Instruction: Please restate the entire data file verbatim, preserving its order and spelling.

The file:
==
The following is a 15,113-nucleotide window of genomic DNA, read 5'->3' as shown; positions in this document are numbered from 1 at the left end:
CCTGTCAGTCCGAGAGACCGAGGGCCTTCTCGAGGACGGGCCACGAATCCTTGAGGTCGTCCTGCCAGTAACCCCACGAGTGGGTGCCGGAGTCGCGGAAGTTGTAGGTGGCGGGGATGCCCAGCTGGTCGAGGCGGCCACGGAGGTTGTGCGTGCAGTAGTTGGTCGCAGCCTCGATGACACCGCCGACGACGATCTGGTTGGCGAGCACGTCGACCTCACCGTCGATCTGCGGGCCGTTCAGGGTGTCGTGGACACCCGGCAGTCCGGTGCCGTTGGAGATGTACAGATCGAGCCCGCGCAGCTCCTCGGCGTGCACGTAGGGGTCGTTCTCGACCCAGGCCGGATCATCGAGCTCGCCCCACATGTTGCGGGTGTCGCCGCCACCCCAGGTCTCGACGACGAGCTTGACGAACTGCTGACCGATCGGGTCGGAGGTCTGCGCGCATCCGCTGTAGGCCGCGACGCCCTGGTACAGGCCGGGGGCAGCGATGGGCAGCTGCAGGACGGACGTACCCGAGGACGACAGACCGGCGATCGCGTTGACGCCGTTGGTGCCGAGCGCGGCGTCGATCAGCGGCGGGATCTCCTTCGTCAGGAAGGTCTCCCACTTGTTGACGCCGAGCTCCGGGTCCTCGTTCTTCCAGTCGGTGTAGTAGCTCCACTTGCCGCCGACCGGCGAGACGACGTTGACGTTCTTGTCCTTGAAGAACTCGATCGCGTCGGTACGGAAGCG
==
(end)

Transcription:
The following is a 15,113-nucleotide window of genomic DNA, read 5'->3' as shown; positions in this document are numbered from 1 at the left end:
CCTGTCAGTCCGAGAGACCGAGGGCCTTCTCGAGGACGGGCCACGAATCCTTGAGGTCGTCCTGCCAGTAACCCCACGAGTGGGTGCCGGAGTCGCGGAAGTTGTAGGTGGCGGGGATGCCCAGCTGGTCGAGGCGGCCACGGAGGTTGTGCGTGCAGTAGTTGGTCGCAGCCTCGATGACACCGCCGACGACGATCTGGTTGGCGAGCACGTCGACCTCACCGTCGATCTGCGGGCCGTTCAGGGTGTCGTGGACACCCGGCAGTCCGGTGCCGTTGGAGATGTACAGATCGAGCCCGCGCAGCTCCTCGGCGTGCACGTAGGGGTCGTTCTCGACCCAGGCCGGATCATCGAGCTCGCCCCACATGTTGCGGGTGTCGCCGCCACCCCAGGTCTCGACGACGAGCTTGACGAACTGCTGACCGATCGGGTCGGAGGTCTGCGCGCATCCGCTGTAGGCCGCGACGCCCTGGTACAGGCCGGGGGCAGCGATGGGCAGCTGCAGGACGGACGTACCCGAGGACGACAGACCGGCGATCGCGTTGACGCCGTTGGTGCCGAGCGCGGCGTCGATCAGCGGCGGGATCTCCTTCGTCAGGAAGGTCTCCCACTTGTTGACGCCGAGCTCCGGGTCCTCGTTCTTCCAGTCGGTGTAGTAGCTCCACTTGCCGCCGACCGGCGAGACGACGTTGACGTTCTTGTCCTTGAAGAACTCGATCGCGTCGGTACGGAAGCG